“Stop Thinking About Consent: It Isn’t Possible and It Isn’t Right”

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For a philosopher, Helen Nissenbaum is a surprisingly active participant in shaping how we collect, use, and protect personal data. Nissenbaum, who earned her PhD from Stanford, is a professor of information science at Cornell Tech, New York City, where she focuses on the intersection of politics, ethics, and values in technology and digital media — the hard stuff. Her framework for understanding digital privacy has deeply influenced real-world policy.

In addition to several books and countless papers, she’s also coauthored privacy plug-ins for web browsers including TrackMeNot, AdNauseum, and Adnostic. Nissenbaum views these pieces of code as small efforts at rationalizing a marketplace where opaque consent agreements give consumers little bargaining power against data collectors as they extract as much information, and value from this information, as they can. Meanwhile, these practices offer an indefinite value proposition to consumers while compromising the integrity of digital media, social institutions, and individual security.

The thing about ad-blocker popups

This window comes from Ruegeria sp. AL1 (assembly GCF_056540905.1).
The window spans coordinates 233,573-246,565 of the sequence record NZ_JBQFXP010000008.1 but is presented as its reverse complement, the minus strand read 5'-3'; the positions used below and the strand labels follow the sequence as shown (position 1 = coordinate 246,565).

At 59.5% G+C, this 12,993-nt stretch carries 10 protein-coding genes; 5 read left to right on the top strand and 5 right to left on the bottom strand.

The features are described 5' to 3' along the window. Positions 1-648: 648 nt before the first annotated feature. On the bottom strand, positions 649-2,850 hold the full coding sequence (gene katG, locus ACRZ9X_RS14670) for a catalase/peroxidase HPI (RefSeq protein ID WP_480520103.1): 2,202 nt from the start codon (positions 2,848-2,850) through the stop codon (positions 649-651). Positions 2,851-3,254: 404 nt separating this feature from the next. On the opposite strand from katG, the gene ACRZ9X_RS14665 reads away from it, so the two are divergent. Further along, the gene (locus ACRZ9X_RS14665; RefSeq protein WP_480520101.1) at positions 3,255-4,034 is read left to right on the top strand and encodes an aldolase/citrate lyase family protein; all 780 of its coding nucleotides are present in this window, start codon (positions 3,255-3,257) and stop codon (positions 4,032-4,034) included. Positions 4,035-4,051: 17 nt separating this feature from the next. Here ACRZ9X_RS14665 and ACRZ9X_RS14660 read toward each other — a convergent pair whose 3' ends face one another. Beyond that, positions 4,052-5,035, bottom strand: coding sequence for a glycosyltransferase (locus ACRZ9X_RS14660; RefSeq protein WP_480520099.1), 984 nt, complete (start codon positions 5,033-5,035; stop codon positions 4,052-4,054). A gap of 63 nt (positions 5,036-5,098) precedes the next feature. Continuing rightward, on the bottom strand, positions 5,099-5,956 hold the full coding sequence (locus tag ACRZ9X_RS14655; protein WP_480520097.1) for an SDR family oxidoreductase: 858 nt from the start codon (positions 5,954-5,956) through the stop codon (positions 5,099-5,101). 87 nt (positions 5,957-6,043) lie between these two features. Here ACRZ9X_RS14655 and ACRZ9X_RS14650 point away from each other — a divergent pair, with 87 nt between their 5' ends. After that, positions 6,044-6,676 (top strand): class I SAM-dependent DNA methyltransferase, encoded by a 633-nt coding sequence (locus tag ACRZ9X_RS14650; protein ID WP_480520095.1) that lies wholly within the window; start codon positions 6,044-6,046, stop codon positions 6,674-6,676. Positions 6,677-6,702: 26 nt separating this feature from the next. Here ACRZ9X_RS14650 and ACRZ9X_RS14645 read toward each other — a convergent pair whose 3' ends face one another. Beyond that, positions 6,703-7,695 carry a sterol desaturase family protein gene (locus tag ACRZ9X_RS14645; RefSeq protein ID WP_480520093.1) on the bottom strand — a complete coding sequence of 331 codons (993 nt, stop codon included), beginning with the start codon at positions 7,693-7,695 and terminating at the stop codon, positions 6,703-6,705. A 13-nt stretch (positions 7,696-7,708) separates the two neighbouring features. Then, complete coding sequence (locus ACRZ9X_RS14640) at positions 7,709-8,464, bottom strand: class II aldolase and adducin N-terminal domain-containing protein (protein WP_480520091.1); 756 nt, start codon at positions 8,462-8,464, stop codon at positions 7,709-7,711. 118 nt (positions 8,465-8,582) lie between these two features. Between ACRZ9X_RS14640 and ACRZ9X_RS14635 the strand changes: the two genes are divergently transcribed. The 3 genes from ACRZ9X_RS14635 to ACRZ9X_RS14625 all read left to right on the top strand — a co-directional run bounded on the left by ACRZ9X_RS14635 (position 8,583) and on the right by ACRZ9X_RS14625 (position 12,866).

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I’ve been, in the past, a firm distruster of ad blocking software. I still am, to a large extent. I don’t trust any company whose finance model is based on inserting exceptions for advertisers they like. But I installed Ghostery, whose model is to use the stats of what gets blocked to offer consultancy to companies to make their adverts less horrific. I like this idea, so I support it. My Ghostery install is fairly open, blocking only sites that offer page-takeover, popups, autoplaying videos, and other stuff that annoys me a lot. So I get a bit annoyed when I’m scrolling through a Wired article and get something like this:

Fine. I don’t disagree with the sentiment, but I don’t read Wired often enough to care about being a member, so yeah, ad supported isn’t unreasonable. Do you know what’s unreasonable, Wired? This is what happens when I whitelist your site:

I’ve gone full-nuclear these last few years and I just keep Javascript disabled for most domains, most of the time (I’m using uMatrix). The Web is a lot faster, for it, and I can just enable it for domains that “need” it as-and-when. I also keep a userscript to-hand that I can tweak as-and-when to block anti-ad-blocker scripts, so that enabling Javascript on your domain (but not the domains of your dozen trackers/advertisers) doesn’t mean that I see your anti-ad-blocker popups either.

If your site nags gently (e.g. by mentioning where ads would be that they’re blocked, perhaps with a sad face emoticon) I’ll consider adding the ads, if your site has value. But more likely, if your site’s good, I’ll be looking for the donate link. You can make more money out of me with donations than you ever would be showing me ads: I’m more than happy to pay for the Web… I’m not happy to have 75% of the work my computer does when I’m reading your content be about your advertising partners tracking me nor about trying to “block” me from seeing your content.

The full article helps show how bad the Web’s gotten. When it starts to get better again, perhaps I’ll stop blocking ads and trackers so aggressively.